Our electric kettle consumes around 2 kW. It is an unacceptable waste to connect it to a battery when there is no mains power supply. But sometimes you want to take a break and have a cup of tea. So we bought a 2.5-liter thermos:

This gadget requires a certain amount of self-discipline, as you have to remember to fill it with boiling water when there is electricity. But in time, this becomes a habit.


Temperatures in Ukraine can drop to minus 20 degrees Celsius in winter. Without indoor heating, we cannot work or do anything. In the worst-case scenario, this could actually happen. Our office is heated by a self-contained electric boiler. Consequently, in the event of a prolonged power cut, the temperature in the office will drop significantly. So a backup source of heating is required that is suitable for a metropolitan area. And in our case, this is a gas boiler:


According to the technical documentation, one gas cylinder should last four full working days. I truly hope that we won’t have to resort to a portable gas heater.

In the worst-case scenario, with minus 20-degree temperatures, the office could be turned into temporary accommodation for the staff.

But we really don’t want to go down that road. It is barely believable in a city of millions in the 21st century... But anything can happen, and we have to be prepared for it.

Logistics and costs

Naturally, many companies have had to take such measures. There are gasoline-powered generators outside all restaurants, coffee shops, and hairdressing salons. The private school my child attends has ordered a powerful 600-kilowatt diesel generator so that the children can study instead of sitting in the dark for 2–3 hours every evening. My local swimming pool also has a generator.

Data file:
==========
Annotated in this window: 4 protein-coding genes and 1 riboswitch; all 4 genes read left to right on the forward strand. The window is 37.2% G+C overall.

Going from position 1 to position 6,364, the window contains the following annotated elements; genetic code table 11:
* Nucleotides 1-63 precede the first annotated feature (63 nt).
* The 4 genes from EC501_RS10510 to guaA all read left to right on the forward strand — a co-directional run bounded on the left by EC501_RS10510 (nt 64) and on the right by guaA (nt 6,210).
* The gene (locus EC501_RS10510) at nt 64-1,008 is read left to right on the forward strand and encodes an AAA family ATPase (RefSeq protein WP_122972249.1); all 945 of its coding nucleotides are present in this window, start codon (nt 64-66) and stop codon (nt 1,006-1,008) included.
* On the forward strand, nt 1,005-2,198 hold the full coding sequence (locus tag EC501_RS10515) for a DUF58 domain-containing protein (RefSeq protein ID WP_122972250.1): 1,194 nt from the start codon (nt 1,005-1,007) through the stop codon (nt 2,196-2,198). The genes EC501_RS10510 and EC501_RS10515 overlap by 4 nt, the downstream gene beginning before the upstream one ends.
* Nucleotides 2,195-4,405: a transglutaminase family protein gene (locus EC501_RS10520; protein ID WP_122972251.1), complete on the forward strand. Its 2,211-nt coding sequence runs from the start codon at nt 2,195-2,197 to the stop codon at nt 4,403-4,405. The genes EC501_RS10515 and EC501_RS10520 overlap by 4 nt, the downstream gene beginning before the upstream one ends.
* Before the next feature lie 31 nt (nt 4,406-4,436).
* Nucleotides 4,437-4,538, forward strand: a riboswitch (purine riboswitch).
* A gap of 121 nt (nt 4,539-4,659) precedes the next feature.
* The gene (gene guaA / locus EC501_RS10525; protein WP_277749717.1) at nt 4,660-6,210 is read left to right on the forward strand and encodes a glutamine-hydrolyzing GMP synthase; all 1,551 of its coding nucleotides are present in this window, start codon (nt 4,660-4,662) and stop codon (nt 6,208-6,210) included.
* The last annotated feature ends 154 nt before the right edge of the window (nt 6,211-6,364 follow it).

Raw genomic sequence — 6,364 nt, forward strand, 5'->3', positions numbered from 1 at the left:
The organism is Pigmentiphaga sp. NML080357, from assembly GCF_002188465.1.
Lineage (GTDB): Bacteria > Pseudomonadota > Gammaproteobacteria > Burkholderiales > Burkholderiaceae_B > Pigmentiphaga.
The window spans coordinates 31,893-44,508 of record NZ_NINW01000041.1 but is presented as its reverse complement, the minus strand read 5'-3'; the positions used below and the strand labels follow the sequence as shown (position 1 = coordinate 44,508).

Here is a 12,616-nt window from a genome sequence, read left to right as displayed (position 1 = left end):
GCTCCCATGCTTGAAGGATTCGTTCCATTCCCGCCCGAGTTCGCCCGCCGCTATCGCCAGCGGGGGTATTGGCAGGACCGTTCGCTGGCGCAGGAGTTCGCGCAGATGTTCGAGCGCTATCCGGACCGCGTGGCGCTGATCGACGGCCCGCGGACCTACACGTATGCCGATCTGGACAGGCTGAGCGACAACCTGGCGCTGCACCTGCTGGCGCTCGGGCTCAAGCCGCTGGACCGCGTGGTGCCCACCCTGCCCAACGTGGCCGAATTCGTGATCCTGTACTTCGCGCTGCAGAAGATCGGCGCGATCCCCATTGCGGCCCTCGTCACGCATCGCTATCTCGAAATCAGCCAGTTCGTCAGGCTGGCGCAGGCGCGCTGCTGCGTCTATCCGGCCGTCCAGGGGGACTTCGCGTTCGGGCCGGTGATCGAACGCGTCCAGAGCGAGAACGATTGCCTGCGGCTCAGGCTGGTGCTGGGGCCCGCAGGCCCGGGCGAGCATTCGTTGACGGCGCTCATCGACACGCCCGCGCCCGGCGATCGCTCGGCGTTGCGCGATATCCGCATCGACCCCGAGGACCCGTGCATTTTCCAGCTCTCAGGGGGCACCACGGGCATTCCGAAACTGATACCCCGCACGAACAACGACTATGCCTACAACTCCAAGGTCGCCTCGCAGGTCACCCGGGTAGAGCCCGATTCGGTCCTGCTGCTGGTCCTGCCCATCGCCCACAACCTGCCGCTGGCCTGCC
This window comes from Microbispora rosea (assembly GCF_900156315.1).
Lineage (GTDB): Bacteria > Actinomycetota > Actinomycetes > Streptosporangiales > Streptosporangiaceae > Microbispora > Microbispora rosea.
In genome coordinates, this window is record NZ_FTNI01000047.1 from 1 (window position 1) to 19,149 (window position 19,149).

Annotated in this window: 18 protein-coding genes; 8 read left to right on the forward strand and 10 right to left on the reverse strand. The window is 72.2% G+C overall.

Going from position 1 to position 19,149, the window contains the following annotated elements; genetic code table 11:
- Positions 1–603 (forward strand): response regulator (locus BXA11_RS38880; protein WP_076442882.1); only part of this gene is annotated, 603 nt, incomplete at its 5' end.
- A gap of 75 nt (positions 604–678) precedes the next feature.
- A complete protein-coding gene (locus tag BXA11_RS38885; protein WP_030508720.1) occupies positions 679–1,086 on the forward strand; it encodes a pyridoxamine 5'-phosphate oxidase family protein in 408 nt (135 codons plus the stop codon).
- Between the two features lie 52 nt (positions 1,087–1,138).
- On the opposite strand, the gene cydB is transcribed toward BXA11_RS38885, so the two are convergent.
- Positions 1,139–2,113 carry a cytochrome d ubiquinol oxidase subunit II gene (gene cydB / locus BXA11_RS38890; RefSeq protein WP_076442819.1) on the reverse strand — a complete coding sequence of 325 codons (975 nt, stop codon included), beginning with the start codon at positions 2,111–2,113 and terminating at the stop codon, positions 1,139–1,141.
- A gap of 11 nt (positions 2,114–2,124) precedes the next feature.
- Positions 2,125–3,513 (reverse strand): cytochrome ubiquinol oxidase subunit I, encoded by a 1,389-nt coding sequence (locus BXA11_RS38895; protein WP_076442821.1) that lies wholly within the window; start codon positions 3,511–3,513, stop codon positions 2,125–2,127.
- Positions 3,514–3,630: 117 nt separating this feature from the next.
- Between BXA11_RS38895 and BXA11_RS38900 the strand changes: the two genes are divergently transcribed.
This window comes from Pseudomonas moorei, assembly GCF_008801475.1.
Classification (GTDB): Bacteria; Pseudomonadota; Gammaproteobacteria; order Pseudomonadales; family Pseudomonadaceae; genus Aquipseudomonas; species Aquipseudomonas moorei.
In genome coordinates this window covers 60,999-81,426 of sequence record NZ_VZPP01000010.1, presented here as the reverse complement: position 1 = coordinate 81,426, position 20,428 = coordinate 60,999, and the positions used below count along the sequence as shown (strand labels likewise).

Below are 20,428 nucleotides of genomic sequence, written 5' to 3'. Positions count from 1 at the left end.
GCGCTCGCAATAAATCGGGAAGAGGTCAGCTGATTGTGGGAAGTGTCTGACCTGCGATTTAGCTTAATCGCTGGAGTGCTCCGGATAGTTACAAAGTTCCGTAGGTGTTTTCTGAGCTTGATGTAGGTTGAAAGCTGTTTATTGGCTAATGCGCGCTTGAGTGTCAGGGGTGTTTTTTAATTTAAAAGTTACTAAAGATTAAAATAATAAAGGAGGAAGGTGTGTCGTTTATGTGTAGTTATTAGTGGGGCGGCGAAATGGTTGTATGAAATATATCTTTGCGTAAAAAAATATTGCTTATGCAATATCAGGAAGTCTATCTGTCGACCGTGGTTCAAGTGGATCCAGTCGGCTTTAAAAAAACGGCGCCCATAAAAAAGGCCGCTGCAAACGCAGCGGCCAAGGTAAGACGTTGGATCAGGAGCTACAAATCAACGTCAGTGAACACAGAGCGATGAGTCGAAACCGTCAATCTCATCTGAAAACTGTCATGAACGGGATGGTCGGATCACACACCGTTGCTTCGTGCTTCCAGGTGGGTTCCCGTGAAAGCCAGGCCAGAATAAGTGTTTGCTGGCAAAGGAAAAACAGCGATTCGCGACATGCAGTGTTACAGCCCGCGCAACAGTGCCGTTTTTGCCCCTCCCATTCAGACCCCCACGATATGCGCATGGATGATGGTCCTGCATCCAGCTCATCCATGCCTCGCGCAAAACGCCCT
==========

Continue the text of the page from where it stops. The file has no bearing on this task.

As I write this, the Ukrainian army has liberated Kherson, a regional center with a population of 300,000. The retreating Russian army deliberately blew up all the transformers and left the city without electricity. And until Kherson’s infrastructure is repaired, all the electricity in Kherson will come from generators.

All of this has created a huge demand for generators and batteries, leading to price rises. In fact, demand is so high that we have to make an advance payment and wait 2–3 weeks for delivery.

Ukraine has no functioning seaports (they are blocked by Russia), and everything is imported by road or rail. The shortage of batteries and generators is so great that the Ukrainian government has abolished customs duties on them in an attempt to simplify and speed up the import process.


For Ukrainian businesses, all the difficulties I have described in this article are part of the struggle for the future of the country, and all the costs are perceived as a painful but necessary sacrifice on our path to victory. We are facing these challenges in the same way that our army is facing daily challenges on the battlefield. These sacrifices give us a sense of belonging to a common struggle.

We therefore completely reject the logic expounded by the Russian state: “Stop resisting, and we will stop destroying your energy system.” We understand that any concessions we make to the aggressor today will come at a much greater cost to us in the future. If the blackmailer’s demands are met, they will see that their threats work, and they will blackmail again, raising the stakes even higher.

We have long understood that the aggressor will be defeated. But our victory has a price that we have not yet fully paid. If we have to work under power shortages to win, so be it. This is not such a high price to pay.

We Ukrainians are keenly aware of how the concessions we agreed to a century ago cost us millions of lives over the following decades.

I have a request

I would like to ask the following of companies that have Ukrainian partners:

  • If your Ukrainian partner does not finish a project on time or is slow to respond, please be understanding. Trust me: there are few people in the world who are going to greater lengths to maintain their standards of service and minimize customer inconvenience. We are adapting to the new working conditions, but this does take time.
  • Stay with us. Your orders are critical for every Ukrainian, for our economy, and for the country as a whole. This is your contribution to our victory.